Pilbara accommodation businesses run by one-time trucking boss Craig Mitchell and the Collinson family are set to be the winners from BHP Billiton’s surprise decision to close Kurra Village in Newman, which at its peak houses up to 1,600 fly-in, fly-out workers
Pilbara accommodation businesses run by one-time trucking boss Craig Mitchell and the Collinson family are set to be the big winners from BHP Billiton’s surprise decision to close Kurra Village in Newman, which at its peak houses up to 1,600 fly-in, fly-out workers
The mining giant’s decision amounts to a big win for Mr Redman, who argued that expanding Kurra Village and extending its lease would be detrimental to the development of Newman as a community.
BHP confirmed today it would relocate employees and contractors from Kurra to third-party and other company-owned accommodation.
The closure will affect up to 500 Fifo operational workers and up to an extra 1,100 Fifo workers during maintenance shutdowns.
“The decision was made following a review that considered the best outcome for our employees, as well as commercial considerations,” BHP said.
“We are pleased to be able to engage a number of local Newman businesses as a result of this decision.”
BHP also plans to trial the use of company-owned flats in the centre of Newman, in addition to continued utilisation of its eco-units.
These facilities do not have common mess or recreational facilities, therefore employees will be provided meal and recreational facility access from local businesses.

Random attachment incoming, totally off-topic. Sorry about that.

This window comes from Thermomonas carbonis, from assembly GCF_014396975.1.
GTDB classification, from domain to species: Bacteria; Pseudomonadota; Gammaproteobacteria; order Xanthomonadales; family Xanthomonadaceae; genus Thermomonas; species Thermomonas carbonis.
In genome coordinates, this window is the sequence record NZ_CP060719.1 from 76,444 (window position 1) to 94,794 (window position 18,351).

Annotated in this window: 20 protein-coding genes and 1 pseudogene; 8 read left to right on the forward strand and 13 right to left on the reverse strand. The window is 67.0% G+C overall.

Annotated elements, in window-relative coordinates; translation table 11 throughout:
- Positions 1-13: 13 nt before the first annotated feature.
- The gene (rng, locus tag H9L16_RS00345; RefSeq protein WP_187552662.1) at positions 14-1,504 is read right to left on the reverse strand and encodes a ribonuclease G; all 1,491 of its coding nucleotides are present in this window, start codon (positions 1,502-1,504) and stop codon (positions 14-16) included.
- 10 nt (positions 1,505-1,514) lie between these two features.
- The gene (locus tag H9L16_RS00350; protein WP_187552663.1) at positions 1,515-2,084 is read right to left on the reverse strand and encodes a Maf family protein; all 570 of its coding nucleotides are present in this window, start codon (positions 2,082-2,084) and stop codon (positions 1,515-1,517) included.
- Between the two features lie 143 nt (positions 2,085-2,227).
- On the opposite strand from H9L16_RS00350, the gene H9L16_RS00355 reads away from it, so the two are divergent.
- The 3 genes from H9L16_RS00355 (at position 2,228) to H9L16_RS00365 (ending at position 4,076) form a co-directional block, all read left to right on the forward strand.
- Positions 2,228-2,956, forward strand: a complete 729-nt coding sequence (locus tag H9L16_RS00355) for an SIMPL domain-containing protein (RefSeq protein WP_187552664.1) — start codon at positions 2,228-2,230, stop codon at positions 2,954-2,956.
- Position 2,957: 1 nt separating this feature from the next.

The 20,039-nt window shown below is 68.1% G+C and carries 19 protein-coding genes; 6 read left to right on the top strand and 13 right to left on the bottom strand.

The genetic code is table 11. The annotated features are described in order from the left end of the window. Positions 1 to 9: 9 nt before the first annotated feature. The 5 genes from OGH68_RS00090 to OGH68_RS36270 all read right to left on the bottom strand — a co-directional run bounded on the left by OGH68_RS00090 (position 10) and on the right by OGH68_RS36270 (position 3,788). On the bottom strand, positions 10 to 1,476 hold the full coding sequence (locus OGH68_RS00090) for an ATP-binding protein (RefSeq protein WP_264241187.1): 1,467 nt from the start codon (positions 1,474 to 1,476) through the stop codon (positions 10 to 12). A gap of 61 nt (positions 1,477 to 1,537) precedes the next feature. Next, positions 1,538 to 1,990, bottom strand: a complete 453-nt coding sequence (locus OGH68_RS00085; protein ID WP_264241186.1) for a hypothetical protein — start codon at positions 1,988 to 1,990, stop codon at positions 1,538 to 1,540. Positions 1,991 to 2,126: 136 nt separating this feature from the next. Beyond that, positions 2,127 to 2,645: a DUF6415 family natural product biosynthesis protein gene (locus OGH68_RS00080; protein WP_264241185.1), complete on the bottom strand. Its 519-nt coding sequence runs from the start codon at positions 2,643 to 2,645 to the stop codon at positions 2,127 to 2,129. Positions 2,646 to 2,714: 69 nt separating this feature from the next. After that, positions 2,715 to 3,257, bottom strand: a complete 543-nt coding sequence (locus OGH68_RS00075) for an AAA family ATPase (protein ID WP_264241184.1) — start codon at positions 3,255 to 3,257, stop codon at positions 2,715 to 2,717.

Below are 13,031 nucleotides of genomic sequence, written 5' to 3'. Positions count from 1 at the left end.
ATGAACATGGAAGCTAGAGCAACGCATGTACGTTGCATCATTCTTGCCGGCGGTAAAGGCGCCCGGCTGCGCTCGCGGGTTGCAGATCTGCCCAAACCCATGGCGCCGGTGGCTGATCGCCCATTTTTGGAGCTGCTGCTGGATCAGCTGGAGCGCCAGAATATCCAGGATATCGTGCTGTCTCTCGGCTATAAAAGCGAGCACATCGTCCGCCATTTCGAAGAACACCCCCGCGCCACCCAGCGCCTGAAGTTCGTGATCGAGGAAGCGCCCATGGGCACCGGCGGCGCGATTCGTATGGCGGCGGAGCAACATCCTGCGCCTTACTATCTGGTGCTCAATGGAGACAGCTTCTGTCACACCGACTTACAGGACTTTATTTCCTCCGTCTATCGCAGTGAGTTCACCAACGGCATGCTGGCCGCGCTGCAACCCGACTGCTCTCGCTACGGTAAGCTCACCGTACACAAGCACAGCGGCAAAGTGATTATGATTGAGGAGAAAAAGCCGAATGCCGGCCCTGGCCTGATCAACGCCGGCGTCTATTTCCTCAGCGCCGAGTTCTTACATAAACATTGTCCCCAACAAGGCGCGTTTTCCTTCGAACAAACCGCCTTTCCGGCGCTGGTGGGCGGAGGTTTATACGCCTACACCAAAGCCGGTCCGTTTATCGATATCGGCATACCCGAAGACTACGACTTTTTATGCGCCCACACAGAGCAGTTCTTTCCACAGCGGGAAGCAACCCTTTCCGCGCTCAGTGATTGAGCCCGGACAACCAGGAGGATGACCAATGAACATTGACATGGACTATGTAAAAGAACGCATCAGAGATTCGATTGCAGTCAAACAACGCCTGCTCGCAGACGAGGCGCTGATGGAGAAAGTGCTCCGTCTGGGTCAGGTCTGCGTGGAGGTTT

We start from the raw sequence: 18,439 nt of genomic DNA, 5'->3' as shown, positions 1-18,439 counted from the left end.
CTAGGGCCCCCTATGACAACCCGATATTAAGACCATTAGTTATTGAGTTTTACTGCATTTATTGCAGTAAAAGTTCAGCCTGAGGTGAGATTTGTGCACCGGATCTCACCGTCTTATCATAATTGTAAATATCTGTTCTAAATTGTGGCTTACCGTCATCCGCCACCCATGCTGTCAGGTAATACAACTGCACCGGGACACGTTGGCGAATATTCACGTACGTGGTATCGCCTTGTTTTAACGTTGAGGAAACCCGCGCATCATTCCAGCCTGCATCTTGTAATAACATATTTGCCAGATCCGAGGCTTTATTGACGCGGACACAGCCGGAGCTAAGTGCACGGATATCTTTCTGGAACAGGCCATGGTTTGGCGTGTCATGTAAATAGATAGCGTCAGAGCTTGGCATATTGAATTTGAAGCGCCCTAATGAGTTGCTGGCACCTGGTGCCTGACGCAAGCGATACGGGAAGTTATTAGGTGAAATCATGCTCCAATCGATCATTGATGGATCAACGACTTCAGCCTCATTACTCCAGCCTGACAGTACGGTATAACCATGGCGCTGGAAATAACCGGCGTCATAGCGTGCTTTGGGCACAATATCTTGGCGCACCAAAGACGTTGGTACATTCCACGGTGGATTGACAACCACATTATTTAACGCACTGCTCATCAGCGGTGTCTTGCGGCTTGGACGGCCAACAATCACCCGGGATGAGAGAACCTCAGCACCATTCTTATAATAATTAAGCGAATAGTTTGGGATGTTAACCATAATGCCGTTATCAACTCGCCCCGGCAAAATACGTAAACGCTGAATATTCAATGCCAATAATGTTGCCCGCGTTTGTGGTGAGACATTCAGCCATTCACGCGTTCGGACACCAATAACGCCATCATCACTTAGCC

“It’s also a great outcome for Newman, it means more integration into the town and the community and means there will be more use of local service providers,” she said.
Ms Robertson said Kalgan’s Rest had 540 accommodation units while Whaleback Village had 430 units.
She said all accommodation providers in Newman had struggled with low occupancy in recent times.
Tribute Group was established in 2002 when Ms Robertson’s parents, Wayne and Betty Collinson, moved to Newman to purchase and develop Whaleback Village, formerly known as Dearlove’s caravan park.
The business expanded in 2004 when it bought Kalgan’s Rest.
“We’ve invested a lot to make these facilities first-class,” Ms Robertson said.
Capricorn Village, with 325 rooms, is owned by Outback Network, which recorded total revenue of $3.6 million for the year to June 2015, according to its latest annual return lodged with ASIC.
The company’s executive chairman is Craig Mitchell, who sold trucking company Mitchell Corp to Toll Holdings in 2011.
Mr Mitchell also chairs Outback Labour Services, which owns and operates four modern roadhouses in northern WA offering fuel plus quality food and retail facilities.
It trades as Outback Travel Centres, Capricorn Bar & Grill, Capricorn Fuel Distributors and Outback Fuel Distributors.
Outback Labour Services latest financial statements show the group had total revenue of $54.8 million for the year to June 2015, primarily from retail fuel sales.
Acure syndicates have acquired 80 per cent of Outback’s Newman and Carnarvon properties and 45 per cent of its Karratha property, and is due to acquire 49 per cent of its Port Hedland property this month.